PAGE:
Morey’s plan makes sense from an asset management perspective, it comes at the cost of human element in the relationships between Simmons with his teammates and head coach. Simmons doesn’t want to wait around another year when everyone knows the team is trying to trade him. Keep in mind that Morey already tried to trade Simmons in Dec. in a package for James Harden.

Simmons and Rich Paul are now pushing Morey’s hand

Not showing up to training camp is a player’s best way to escalate a trade demand. In recent years, we’ve seen Jimmy Butler and James Harden get what they wanted after doing something similar.

The Sixers can fine Simmons, but Simmons also has a lot of money. If he really has his heels dug in here — and it feels like he does — he can likely pressure the team into trading him.

Paul is an X-factor in all of this. The guy who first met LeBron James while selling throwback jerseys in an airport is now one of the biggest power brokers in sports with a growing list of high profile clients. Paul can make this personal with the Sixers and threaten keep perspective future and current clients away from Philadelphia. One of them, promising Sixers second year guard Tyrese Maxey, is reportedly already being used as leverage to get Simmons off the Sixers.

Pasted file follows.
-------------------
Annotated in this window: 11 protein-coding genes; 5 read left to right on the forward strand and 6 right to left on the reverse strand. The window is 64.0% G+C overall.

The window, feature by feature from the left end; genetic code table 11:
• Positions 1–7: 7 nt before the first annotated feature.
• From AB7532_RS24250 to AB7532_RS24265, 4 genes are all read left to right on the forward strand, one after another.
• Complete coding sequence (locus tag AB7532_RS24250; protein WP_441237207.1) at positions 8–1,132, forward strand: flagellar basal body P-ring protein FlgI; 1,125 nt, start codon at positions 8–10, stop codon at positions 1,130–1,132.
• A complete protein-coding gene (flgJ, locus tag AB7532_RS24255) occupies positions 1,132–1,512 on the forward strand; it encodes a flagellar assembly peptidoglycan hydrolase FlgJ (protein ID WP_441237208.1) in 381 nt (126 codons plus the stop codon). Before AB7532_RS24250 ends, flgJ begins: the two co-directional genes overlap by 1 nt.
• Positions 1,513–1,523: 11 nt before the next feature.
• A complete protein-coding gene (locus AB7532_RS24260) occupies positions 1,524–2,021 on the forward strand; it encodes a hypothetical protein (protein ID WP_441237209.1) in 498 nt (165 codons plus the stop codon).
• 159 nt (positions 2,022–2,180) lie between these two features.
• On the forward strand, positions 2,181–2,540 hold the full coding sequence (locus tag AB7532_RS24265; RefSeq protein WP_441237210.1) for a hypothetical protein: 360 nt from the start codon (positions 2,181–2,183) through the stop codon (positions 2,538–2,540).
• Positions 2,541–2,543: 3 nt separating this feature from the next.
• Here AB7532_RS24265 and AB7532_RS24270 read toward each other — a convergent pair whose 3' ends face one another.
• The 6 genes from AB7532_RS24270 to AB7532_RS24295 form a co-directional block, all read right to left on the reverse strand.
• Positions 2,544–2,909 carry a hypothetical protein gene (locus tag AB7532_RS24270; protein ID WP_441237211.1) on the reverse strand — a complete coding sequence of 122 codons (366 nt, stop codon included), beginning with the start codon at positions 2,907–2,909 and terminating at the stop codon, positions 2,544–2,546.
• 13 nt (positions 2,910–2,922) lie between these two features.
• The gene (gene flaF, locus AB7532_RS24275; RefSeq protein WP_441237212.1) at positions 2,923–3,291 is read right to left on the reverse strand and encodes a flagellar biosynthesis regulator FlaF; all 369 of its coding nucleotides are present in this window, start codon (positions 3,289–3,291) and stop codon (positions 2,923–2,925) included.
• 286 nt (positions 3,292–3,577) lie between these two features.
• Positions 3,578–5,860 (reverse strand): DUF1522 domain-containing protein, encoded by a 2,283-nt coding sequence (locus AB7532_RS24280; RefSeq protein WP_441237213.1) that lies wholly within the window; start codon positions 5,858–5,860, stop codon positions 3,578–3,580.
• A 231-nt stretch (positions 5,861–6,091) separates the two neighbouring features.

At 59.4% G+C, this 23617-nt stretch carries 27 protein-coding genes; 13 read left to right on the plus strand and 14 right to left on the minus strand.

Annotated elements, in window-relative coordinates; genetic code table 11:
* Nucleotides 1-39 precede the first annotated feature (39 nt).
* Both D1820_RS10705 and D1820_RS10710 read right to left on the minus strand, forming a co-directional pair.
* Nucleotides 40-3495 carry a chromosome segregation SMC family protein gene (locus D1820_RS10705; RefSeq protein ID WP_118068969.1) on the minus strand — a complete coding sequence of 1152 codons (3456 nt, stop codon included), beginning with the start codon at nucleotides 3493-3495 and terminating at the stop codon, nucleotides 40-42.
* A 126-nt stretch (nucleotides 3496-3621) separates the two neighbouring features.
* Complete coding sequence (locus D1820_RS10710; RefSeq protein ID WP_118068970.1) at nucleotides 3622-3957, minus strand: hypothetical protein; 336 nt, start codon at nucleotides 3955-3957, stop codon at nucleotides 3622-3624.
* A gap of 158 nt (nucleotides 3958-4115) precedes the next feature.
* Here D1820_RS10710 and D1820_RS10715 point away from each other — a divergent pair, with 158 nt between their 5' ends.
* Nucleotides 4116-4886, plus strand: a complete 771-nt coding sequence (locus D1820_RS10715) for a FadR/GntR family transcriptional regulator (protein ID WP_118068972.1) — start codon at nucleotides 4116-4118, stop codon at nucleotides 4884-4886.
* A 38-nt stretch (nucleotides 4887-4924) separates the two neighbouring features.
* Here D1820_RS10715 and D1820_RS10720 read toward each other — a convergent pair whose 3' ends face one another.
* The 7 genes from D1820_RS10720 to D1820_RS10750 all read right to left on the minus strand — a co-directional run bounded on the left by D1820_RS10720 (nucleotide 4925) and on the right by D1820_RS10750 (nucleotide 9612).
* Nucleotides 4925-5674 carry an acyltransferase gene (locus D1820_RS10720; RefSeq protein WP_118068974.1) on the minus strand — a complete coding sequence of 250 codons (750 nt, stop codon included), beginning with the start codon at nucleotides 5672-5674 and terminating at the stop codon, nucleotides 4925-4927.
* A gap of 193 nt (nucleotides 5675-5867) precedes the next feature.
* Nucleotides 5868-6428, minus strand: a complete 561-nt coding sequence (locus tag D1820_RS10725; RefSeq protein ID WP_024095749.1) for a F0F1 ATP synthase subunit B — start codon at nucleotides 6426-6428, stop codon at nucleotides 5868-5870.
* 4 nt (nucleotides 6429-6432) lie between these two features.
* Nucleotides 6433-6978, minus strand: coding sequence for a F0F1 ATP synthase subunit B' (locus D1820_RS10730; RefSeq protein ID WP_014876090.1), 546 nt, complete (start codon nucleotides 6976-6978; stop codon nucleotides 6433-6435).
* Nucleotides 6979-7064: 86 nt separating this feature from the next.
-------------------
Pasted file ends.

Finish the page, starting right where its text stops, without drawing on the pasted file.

Maxey would theoretically be seeing a significant role increase next year if Simmons is traded away, which makes Paul’s ambitions, if true, even more cunning.

The 76ers can’t win a Ben Simmons trade right now

Morey has always known the Sixers can’t win a Simmons trade this offseason. His value is too low, and the other stars that might hit the market soon haven’t hit the market yet. Lillard wants one more year in Portland before deciding his future. Beal seems happy with a revamped Wizards team after contemplating his future around the draft.

If the Sixers are strong-armed into trading Simmons before the season, it’s hard to think they will find equal value. For all of his flaws, Simmons is still an annual All-Star and Defensive Player of the Year contender with a great mix of size, speed, and passing. Philly is probably getting a talent downgrade given what seems reasonable on the trade market.

Does Philly want C.J. McCollum and Robert Covington from the Trail Blazers? Do they want Buddy Hield and Tyrese Haliburton from the Kings? How about packages built around either Pascal Siakam or OG Anunoby from the Raptors? Does Wiggins, Wiseman, and Moses Moody from the Warriors move the needle enough?

All of these offers are pretty disappointing when you consider the Sixers believe Simmons could be the best piece available in a possible future Lillard deal. Dame just isn’t getting traded right now, and right now is when Simmons wants a new address.

Morey is one of the league’s sharpest executives, but he’s facing a problem with no perfect answer. For the sake of everyone involved, this needs to end quickly.